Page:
Why we do it


"Earth Overshoot Day" this year fell on July 28. It is designed to illustrate when mankind has used the Earth's sustainable resources within a given year.

 What is clear from such an early date is that the Earth can't keep up. While the exact date may be subject to debate, the overall consensus is that too many raw materials are extracted for our world to sustain.

Per Amsterdam-based think tank Circle Economy, mankind currently extracts 100 billion tonnes of raw materials every year, and only recycle 8,6% of them. The potential to do something sensible about the remaining 91,400,000,000 tonnes is huge.

Extraction and handling of raw materials emits 70% of all Greenhouse Gases, as estimated by Circle Economy. While steel is one of the core pillars of modern society, producing one tonne of steel on average results in 1.8 tonnes of CO₂ emissions, and The Economist estimates that steel production currently accounts for up to 10% of global CO₂ emissions.

"Our take-make-waste economy consumes 100 billion tonnes of materials a year and wastes over 90%."

Further, dismantling and recycling of maritime - and many other - assets is currently subject to a lack of both transparency and traceability. A significant part of ship recycling takes its beginning in places where working conditions, environmental impact and emissions contributions have come under heavy criticism. In a world where knowledge of the origin, use and impact of materials is increasingly important, the process must necessarily become more transparent and certifiable.

Clearly, for human society to remain a liveable proposition, something needs to be done about the sustainability - both economical, social, environmental and climate-related - of our activities. Equally clearly, improving the sustainability of recycling of ships and other assets, such as proposed by us, will not get us there alone, but given the numbers above, it can make a significant contribution.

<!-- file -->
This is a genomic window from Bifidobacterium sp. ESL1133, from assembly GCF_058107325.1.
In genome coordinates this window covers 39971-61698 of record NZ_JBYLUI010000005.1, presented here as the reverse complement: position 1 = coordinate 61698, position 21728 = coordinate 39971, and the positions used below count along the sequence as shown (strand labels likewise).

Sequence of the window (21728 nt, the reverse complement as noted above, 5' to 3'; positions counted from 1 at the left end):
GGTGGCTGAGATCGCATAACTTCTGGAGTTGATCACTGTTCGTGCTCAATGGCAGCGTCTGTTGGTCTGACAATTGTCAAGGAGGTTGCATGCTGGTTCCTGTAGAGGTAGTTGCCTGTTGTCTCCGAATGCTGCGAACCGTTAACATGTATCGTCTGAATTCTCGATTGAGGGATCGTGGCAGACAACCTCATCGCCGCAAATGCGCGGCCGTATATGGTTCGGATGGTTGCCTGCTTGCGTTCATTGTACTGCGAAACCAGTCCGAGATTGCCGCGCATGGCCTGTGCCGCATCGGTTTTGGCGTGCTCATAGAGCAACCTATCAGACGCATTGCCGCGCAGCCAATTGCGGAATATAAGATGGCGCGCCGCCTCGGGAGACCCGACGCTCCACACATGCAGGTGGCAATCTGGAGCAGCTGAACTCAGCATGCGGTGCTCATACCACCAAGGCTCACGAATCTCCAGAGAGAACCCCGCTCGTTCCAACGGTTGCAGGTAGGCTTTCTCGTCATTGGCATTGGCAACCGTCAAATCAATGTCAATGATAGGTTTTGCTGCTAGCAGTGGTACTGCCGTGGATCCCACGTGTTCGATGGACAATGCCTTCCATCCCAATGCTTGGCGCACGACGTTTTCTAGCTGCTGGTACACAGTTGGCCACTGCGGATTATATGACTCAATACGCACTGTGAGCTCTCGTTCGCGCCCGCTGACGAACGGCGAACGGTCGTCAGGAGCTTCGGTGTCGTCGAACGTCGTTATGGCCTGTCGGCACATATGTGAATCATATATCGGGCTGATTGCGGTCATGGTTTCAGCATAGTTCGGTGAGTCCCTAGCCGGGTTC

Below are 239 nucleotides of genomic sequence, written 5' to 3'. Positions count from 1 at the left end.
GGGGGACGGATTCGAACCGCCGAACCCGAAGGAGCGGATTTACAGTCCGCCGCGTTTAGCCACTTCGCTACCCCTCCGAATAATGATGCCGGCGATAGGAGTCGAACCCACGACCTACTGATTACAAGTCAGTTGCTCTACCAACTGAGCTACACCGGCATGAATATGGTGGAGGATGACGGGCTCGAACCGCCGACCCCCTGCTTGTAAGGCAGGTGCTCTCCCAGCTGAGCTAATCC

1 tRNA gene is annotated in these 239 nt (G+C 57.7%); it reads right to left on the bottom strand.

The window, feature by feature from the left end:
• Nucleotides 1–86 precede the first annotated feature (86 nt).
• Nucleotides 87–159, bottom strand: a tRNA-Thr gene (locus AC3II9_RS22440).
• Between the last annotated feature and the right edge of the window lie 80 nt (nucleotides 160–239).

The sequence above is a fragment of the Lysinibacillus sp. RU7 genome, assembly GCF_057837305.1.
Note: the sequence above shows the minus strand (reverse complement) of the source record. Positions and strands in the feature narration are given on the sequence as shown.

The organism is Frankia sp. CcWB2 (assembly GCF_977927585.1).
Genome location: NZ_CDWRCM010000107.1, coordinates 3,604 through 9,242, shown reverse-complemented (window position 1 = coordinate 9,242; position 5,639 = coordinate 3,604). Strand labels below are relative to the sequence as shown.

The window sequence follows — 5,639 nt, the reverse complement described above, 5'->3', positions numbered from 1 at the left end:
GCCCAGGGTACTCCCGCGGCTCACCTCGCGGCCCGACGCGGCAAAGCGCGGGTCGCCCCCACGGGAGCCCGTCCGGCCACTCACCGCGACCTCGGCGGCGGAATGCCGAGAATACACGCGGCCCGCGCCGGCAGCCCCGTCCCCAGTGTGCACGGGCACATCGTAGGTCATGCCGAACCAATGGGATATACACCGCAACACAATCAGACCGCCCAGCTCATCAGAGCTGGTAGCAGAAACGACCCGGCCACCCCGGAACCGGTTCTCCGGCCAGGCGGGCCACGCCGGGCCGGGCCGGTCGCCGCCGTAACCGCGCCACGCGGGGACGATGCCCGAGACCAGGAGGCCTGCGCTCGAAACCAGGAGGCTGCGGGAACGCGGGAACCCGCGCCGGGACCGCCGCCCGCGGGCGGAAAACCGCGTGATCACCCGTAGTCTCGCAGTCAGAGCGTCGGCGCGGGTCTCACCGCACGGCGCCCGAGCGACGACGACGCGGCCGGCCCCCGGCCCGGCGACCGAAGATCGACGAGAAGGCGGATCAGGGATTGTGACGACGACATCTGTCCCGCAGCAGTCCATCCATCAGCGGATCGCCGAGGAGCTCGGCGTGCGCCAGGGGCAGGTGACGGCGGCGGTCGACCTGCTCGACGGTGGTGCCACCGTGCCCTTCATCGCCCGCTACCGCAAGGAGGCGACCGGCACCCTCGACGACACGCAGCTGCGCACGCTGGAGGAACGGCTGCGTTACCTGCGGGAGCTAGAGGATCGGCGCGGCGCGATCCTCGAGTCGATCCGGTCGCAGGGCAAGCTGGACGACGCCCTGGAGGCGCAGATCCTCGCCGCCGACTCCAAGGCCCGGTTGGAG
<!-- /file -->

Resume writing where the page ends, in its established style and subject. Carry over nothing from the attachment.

To expedite an improvement, the EU has started to enact regulation, the so-called Carbon Border Adjustment Mechanism, or CBAM for short, that in combination with the existing Emissions Trading System, which will cease to hand out free certificates, will incentivise all players within the EU market in emissions-heavy industries to adopt low-carbon solutions.

It is our proposition that the introduction of cutting-edge digital solutions for optimisation and tracking & tracing, and the increase in transparency and accountability that they enable, will provide us with a significant opportunity to contribute, while meeting the requirements and fiscal incentives being put in place.

All three founders having worked in emissions-heavy industries for many years, and most recently having worked with decommissioning and recycling of offshore oil & gas installations, means that we see a need and an opportunity to contribute towards improved sustainability. So that is what we have set out to do.